Excluded pupils fail to make the grade comes bottom

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The Independent Online

St Paul's Community Foundation, Birmingham, is bottom of the GCSE tables, the only school in England where not one pupil had at least one C grade pass. It is among 71 schools to miss the Government's target that all schools should get at least 20 per cent of pupils up to that level by 2004.

St Paul's Community Foundation, Birmingham, is bottom of the GCSE tables, the only school in England where not one pupil had at least one C grade pass. It is among 71 schools to miss the Government's target that all schools should get at least 20 per cent of pupils up to that level by 2004.

But St Paul's is unique; the 44-pupil school, which had just five pupils of GCSE age last year, takes only children who have been excluded from other schools, or failed to fit in. "Our results tend to vary very much from year to year," said Anita Halliday, the headteacher. "In the past year, the pupils had been in the school for only a couple of years, and that is not enough time to recover from setbacks they may have had earlier."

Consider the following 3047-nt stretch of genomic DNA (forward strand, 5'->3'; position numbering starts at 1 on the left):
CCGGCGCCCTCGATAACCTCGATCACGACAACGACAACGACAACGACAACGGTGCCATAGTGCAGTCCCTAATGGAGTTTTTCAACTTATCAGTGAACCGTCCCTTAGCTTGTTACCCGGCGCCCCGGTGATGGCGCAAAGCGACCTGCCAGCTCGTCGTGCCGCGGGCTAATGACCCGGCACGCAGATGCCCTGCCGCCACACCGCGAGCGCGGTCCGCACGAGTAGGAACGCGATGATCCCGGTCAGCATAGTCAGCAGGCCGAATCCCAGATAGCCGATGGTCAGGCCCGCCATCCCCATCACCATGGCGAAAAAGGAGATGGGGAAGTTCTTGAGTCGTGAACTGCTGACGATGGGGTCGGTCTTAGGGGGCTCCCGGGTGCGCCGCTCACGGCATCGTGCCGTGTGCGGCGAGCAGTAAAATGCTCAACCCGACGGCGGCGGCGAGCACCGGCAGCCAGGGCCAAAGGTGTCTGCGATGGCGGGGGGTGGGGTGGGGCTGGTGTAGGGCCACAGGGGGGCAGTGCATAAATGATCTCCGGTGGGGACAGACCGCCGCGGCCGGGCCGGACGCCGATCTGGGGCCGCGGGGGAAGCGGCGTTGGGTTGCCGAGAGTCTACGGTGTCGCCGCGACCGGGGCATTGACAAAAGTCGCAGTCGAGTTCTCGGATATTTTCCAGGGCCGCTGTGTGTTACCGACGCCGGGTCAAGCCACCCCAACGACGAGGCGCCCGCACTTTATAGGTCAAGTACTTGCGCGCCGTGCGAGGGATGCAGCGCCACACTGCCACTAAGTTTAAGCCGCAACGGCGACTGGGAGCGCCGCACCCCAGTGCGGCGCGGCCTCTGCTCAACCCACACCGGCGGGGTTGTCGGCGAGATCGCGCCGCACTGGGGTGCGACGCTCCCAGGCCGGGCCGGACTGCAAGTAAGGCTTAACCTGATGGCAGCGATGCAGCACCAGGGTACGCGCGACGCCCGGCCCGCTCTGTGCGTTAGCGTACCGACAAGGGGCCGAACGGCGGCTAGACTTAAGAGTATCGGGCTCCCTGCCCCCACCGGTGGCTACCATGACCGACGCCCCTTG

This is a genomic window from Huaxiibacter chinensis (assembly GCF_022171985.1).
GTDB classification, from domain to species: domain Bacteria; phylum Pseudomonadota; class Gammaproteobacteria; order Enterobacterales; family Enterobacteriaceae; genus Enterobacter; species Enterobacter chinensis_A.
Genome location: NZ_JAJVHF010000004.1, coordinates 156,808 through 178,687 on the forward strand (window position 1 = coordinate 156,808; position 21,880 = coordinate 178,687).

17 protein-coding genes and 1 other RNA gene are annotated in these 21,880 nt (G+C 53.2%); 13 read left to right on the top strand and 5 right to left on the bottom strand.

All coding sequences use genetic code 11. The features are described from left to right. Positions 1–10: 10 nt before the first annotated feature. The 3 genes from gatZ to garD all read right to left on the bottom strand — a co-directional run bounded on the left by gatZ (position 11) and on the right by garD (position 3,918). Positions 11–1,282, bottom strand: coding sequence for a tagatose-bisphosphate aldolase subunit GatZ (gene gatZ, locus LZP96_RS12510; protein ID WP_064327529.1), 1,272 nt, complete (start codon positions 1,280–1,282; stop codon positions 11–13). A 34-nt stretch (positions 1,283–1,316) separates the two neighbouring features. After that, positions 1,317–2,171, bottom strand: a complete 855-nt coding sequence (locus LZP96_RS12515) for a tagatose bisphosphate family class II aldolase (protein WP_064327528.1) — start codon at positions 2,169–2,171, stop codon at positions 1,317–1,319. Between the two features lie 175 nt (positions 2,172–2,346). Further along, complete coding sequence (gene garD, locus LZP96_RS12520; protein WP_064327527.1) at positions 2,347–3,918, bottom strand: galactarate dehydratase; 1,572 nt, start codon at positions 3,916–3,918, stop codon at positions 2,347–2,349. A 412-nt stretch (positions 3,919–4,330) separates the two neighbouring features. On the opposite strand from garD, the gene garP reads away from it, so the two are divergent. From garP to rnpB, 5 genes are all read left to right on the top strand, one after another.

The school's statistics, published without details of its circumstances, led John Dunford, general secretary of the Secondary Heads Association, to repeat his claim that the league-table exercise was "deeply flawed". Ministers said schools that failed to meet the 20 per cent target could become privately sponsored academies, a new type of school backed by Tony Blair.

Two academies are among the bottom dozen. Manchester Academy has only 8 per cent of pupils achieving five A* to C grade passes and a new academy at Peckham, London, has 12 per cent.

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